Yes, I already ran the Upgrade Advisor and there were a few issues, but nothing that said it wouldn't run. I have installed Windows 7 Ultimate, and so far things are running smoothly. I have full Aero capability, my video (while crappy to begin with) doesn't show any appreciable degredation, and the wireless came right up. Oh, and the touch pad scrolls like a champ, and I didn't know how to make it zoom to begin with so that doesn't bother me.
Thank you for the BIOS information. I try to keep my computers as up to date as possible, and just wanted to make sure it wouldn't mess anything up. I always make an image of my hard drive before I do anything major (like upgrading the BIOS) so if I bork anything up I can just restore with the image.
Once again, thank you.

Oh, by the way. I didn't actually pay anything for my copy of Windows 7 Ultimate, but at the same time it is not a bootleg. It is 100% legit. That's all I have to say about that.

Edited by slycer, 08 April 2010 - 01:39 AM.


#5 keyboardNinja

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Posted 08 April 2010 - 12:46 AM

I see...

Looks like you did your homework after all! :huh:

Just a side note: imaging your hard drive before a BIOS update will not do you any good if the BIOS update kills your computer (unless you apply the backup to a different computer). If the BIOS becomes corrupted after an unnecessary update, a hard drive image won't matter, as you won't even be able to boot at all (even off a CD/DVD).

Bottom line: don't mess with the BIOS.

Enjoy Windows 7!! :huh:
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#6 slycer

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Posted 08 April 2010 - 01:43 AM

Ah, that I was not aware of, but with what the_Patriot09 said earlier it makes sense. Thankfully I've never run into that problem. I actually do have some experience with Windows 7. My computer at work runs it, and I have a dual boot system at home with XP MCE 2005 and Windows 7. So I had some idea what to expect. But again, Thank you for the help.

#7 keyboardNinja

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Posted 08 April 2010 - 09:18 AM

You're welcome! :huh:
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#8 cryptodan

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Posted 08 April 2010 - 01:37 PM

the BIOS has nothing to do with what OS you can run, that is more to do with what hardware your running.

Windows 7 is less system intensive then vista, you should be able to run it without any problem.



Actually the BIOS has everything to do with how the operating system works. For example, when SP1 for Windows XP came out. I had upgraded to it and immediately received a BSOD on numerous installs. I then upgraded my BIOS, and that solved the BSOD and I could then use my computer.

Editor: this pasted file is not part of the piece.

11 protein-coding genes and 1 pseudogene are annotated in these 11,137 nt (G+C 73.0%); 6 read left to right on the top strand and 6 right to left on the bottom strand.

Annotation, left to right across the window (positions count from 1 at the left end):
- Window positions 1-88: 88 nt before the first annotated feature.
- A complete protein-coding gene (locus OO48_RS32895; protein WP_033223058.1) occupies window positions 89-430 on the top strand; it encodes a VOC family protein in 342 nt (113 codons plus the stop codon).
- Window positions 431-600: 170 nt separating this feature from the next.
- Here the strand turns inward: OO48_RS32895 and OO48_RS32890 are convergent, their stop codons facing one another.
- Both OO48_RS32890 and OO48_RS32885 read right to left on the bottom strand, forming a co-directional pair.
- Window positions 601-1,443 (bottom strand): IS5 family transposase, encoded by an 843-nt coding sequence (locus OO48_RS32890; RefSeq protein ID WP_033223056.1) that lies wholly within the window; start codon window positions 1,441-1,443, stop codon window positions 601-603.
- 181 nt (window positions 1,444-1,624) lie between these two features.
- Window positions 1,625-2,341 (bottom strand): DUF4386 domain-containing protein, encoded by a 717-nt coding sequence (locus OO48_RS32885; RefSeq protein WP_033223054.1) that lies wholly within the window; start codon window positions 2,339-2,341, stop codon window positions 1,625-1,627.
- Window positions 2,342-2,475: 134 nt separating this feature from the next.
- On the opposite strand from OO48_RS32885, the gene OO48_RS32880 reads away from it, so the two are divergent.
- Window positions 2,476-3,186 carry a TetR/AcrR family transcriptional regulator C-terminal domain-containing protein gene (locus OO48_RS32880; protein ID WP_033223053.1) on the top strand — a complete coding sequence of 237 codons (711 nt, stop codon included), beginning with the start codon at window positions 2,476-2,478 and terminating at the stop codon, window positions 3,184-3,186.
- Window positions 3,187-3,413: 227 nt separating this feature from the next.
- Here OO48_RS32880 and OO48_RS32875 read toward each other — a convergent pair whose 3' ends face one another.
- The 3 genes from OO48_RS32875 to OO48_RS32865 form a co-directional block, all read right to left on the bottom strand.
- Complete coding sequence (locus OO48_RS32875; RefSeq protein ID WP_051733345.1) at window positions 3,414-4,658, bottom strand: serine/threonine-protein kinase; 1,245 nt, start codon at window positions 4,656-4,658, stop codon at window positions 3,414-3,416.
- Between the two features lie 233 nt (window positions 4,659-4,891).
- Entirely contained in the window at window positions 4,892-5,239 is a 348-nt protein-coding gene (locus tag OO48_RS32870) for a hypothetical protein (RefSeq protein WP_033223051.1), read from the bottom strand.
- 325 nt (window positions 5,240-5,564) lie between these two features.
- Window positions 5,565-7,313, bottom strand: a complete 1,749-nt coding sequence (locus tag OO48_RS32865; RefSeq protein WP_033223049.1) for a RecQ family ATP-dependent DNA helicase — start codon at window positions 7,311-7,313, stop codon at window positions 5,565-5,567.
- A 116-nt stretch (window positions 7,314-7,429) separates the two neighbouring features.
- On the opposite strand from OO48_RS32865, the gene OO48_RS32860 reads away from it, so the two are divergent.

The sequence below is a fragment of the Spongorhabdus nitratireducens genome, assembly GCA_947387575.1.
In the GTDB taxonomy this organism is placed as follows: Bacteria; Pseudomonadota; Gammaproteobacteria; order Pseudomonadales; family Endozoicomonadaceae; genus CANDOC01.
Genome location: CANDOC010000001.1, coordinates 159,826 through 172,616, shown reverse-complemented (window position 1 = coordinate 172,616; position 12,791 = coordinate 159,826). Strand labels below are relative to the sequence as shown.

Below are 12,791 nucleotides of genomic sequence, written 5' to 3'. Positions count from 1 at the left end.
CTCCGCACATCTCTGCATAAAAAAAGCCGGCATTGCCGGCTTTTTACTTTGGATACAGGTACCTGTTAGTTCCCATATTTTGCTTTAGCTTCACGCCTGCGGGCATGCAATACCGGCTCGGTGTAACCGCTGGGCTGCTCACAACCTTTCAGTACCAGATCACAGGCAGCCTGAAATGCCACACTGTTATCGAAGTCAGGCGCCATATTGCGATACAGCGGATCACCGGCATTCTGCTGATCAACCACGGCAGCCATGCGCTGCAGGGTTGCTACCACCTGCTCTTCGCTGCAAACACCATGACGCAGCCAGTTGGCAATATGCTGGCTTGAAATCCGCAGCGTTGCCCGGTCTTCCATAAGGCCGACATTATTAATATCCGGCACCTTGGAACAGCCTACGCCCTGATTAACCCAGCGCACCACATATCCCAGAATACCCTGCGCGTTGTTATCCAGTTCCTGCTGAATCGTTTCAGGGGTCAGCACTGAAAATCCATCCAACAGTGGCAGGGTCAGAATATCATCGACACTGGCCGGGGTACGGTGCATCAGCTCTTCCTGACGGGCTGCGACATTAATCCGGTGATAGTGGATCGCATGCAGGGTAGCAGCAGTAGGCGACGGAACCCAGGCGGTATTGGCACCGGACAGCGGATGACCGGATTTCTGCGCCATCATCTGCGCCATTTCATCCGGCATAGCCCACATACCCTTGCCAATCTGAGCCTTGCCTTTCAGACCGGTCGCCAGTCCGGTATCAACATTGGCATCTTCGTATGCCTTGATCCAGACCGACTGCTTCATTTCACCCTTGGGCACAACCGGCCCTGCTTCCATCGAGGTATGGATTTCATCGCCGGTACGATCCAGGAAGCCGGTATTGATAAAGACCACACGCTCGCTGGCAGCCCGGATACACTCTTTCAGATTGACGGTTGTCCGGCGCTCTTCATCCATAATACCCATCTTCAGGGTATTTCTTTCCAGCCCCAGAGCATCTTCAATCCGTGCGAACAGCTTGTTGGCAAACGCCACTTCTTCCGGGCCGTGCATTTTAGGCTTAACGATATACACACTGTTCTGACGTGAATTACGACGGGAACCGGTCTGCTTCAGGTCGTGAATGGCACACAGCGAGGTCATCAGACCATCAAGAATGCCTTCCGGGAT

So yes a BIOS has everything to do with how the OS runs.

#9 the_patriot11

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Posted 08 April 2010 - 09:22 PM

hope it works well, just to warn you though, doing a disc image of the hard drive will not rescue your BIOS if your bork that. theyre two totally different systems. unless the motherboard has some sort of BIOS backup utility on the hard drive, which is rare in a laptop.

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Primary system: Motherboard: ASUS M4A89GTD PRO/USB3, Processor: AMD Phenom II x4 945, Memory: 16 gigs of Patriot G2 DDR3 1600, Video: AMD Sapphire Nitro R9 380, Storage: 1 WD 500 gig HD, 1 Hitachi 500 gig HD, and Power supply: Coolermaster 750 watt, OS: Windows 10 64 bit. 

Media Center: Motherboard: Gigabyte mp61p-S3, Processor: AMD Athlon 64 x2 6000+, Memory: 6 gigs Patriot DDR2 800, Video: Gigabyte GeForce GT730, Storage: 500 gig Hitachi, PSU: Seasonic M1211 620W full modular, OS: Windows 10.

If I don't reply within 24 hours of your reply, feel free to send me a pm.


#10 keyboardNinja

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Posted 08 April 2010 - 09:32 PM

hope it works well, just to warn you though, doing a disc image of the hard drive will not rescue your BIOS if your bork that. theyre two totally different systems. unless the motherboard has some sort of BIOS backup utility on the hard drive, which is rare in a laptop.

Exactly.

So don't mess with the BIOS unless you absolutely have to. :huh: